Energy news in brief

** A United Nations committee’s recently announced investigation into possible tribal treaty rights violations involving the Line 3 pipeline gives hope to opponents of the Line 5 pipeline in Michigan.

** More than 2,300 oil and chemical spills have been reported in the two weeks since Hurricane Ida, and about 900 have yet to be investigated, but the volume of spills confirmed so far seems significantly less than the 10.8 million barrels released during two hurricanes in 2005.

**  Germany’s energy regulator on Monday said it had four months to complete a certification of the Nord Stream 2 gas pipeline after receiving all necessary documents for an application for an operating licence from the pipeline company.

** Europe’s energy crunch is deepening, with gas and power prices hitting fresh records after the U.S. warned the continent isn’t doing enough to prepare for what could be potentially a dire winter. With about a month to go before the start of the heating season, Europe doesn’t have enough natural gas in storage sites and isn’t building inventories fast enough either.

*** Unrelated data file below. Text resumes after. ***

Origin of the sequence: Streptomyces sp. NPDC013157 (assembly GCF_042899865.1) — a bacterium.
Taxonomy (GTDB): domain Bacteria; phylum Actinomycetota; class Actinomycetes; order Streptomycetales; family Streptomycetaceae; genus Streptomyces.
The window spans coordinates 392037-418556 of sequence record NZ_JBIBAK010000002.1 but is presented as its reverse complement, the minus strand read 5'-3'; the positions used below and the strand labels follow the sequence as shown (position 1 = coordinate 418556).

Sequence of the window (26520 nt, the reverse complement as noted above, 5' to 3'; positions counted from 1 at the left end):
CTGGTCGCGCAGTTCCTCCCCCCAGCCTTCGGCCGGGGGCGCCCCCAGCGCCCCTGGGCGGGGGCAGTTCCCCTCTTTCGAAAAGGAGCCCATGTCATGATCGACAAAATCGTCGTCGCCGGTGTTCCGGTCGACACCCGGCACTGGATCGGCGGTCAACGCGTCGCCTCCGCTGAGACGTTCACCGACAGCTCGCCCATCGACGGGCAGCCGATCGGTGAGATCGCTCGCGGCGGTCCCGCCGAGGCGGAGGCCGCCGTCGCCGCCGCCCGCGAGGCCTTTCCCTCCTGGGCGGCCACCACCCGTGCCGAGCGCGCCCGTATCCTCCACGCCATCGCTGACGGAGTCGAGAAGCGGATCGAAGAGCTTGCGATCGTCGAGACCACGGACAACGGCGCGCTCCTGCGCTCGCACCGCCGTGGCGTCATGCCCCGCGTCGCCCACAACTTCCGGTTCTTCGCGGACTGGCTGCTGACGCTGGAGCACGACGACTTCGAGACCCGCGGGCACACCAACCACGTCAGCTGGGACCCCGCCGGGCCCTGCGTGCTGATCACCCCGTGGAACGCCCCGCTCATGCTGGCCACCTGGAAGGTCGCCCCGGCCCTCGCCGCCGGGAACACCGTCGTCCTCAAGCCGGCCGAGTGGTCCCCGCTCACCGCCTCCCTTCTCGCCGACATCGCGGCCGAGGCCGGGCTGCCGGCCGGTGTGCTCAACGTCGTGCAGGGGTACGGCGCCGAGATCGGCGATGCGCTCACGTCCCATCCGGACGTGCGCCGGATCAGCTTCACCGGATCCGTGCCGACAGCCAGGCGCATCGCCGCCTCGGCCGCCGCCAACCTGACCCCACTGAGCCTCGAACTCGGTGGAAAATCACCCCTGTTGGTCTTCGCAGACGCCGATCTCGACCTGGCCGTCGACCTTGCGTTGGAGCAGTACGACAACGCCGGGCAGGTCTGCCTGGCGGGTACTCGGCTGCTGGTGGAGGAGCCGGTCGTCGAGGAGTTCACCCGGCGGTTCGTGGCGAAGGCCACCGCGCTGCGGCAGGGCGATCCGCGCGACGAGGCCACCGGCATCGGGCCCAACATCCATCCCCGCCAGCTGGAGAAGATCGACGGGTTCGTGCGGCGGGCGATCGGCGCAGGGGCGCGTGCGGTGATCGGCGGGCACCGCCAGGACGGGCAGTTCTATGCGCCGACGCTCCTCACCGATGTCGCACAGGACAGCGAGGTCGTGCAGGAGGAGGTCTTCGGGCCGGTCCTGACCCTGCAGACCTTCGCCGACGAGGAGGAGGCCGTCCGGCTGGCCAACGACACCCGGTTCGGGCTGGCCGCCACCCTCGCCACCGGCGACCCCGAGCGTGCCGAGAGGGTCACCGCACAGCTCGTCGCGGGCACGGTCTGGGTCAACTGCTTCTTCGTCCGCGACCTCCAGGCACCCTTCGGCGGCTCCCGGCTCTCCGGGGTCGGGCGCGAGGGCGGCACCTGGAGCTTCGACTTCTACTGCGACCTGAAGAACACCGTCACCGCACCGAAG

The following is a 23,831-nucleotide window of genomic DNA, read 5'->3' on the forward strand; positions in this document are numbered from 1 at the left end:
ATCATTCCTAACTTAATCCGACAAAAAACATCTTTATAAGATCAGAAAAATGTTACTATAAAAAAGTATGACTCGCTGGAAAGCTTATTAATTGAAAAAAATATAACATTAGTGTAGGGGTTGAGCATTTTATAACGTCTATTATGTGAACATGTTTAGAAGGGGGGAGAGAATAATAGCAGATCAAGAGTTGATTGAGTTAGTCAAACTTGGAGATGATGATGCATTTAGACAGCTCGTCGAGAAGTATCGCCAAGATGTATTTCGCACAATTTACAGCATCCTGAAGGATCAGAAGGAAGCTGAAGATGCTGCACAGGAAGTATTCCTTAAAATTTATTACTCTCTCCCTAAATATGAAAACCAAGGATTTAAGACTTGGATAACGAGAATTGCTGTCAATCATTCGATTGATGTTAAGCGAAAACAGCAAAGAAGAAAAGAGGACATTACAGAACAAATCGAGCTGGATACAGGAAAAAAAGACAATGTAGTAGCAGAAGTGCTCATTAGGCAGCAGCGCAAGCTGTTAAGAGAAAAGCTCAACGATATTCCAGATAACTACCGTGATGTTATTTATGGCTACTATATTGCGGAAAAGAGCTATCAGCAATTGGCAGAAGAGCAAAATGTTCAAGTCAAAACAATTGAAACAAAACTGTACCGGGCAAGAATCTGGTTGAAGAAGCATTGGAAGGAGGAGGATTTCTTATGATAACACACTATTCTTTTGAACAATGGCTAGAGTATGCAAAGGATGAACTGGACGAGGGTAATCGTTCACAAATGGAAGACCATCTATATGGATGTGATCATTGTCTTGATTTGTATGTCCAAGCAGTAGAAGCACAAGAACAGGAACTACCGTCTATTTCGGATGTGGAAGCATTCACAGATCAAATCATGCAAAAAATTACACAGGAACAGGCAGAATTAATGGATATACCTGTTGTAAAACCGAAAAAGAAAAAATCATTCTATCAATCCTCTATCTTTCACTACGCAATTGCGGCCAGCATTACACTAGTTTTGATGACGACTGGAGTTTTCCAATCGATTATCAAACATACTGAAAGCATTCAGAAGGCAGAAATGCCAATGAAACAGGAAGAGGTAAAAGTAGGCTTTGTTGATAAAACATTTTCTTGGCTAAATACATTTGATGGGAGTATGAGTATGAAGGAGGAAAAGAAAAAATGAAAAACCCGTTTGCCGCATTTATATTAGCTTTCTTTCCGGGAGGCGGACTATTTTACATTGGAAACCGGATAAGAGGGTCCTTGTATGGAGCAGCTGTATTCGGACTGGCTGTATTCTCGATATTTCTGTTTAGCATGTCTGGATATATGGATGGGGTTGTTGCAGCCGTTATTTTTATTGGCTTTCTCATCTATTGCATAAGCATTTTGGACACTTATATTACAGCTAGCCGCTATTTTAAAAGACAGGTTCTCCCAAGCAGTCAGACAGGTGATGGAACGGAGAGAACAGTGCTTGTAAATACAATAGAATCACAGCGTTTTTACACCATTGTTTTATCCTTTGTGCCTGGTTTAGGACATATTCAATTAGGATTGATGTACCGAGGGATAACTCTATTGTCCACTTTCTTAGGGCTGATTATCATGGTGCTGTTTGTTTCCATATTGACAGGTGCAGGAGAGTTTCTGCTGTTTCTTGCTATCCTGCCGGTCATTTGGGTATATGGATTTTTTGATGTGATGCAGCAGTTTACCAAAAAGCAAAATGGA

** Tesla CEO Elon Musk is angry over a $4,500 tax incentive for electric vehicles proposed by Democrat House lawmakers, claiming the bill had been engineered by lobbyists for Ford and the United Auto Workers (UAW) union.

** Illinois is poised to pass a bill providing nearly $700 million in subsidies over five years to save unprofitable nuclear plants that are slated to shut down.

** San Diego Gas & Electric agrees to refund $51.6 million to ratepayers and pay a $5.5 million fine over a botched energy-efficient lightbulb program.

** The University of Wyoming and an oil and gas company propose using excess wind power to produce hydrogen and then ship it through existing natural gas lines.

** The Biden administration opens public comment on a plan to lease 6,277 acres in Montana for oil and gas development.

** The University of Notre Dame pledges to become a carbon-neutral campus by 2050.

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